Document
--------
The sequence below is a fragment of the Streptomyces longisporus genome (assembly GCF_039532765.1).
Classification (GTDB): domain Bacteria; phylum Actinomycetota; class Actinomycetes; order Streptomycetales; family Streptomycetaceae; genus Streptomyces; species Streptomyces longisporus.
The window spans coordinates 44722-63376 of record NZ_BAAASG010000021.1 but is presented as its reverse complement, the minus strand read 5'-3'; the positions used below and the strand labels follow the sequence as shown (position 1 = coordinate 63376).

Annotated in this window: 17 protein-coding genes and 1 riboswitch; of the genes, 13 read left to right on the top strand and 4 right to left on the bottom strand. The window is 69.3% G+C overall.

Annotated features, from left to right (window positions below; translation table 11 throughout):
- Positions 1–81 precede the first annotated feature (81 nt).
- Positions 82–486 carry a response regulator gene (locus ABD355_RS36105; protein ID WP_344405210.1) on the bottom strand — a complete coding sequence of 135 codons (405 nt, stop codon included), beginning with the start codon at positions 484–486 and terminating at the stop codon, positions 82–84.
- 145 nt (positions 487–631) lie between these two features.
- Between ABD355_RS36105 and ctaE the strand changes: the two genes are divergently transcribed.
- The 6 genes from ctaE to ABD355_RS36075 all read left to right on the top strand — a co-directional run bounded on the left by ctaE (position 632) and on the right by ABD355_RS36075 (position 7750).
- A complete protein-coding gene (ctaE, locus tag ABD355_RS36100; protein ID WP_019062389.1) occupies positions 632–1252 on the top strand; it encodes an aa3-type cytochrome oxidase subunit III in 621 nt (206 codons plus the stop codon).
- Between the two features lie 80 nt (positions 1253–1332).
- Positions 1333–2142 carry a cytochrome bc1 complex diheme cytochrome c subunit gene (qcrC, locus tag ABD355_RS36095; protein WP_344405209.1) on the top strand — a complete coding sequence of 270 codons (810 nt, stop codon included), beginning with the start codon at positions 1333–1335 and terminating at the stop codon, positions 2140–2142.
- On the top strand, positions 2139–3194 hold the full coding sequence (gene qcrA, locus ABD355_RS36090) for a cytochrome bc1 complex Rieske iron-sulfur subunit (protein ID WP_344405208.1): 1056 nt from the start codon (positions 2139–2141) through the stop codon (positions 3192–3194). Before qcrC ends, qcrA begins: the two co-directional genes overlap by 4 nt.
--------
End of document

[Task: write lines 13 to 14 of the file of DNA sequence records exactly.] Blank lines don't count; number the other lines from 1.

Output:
- Positions 1333–2142 carry a cytochrome bc1 complex diheme cytochrome c subunit gene (qcrC, locus tag ABD355_RS36095; protein WP_344405209.1) on the top strand — a complete coding sequence of 270 codons (810 nt, stop codon included), beginning with the start codon at positions 1333–1335 and terminating at the stop codon, positions 2140–2142.
- On the top strand, positions 2139–3194 hold the full coding sequence (gene qcrA, locus ABD355_RS36090) for a cytochrome bc1 complex Rieske iron-sulfur subunit (protein ID WP_344405208.1): 1056 nt from the start codon (positions 2139–2141) through the stop codon (positions 3192–3194). Before qcrC ends, qcrA begins: the two co-directional genes overlap by 4 nt.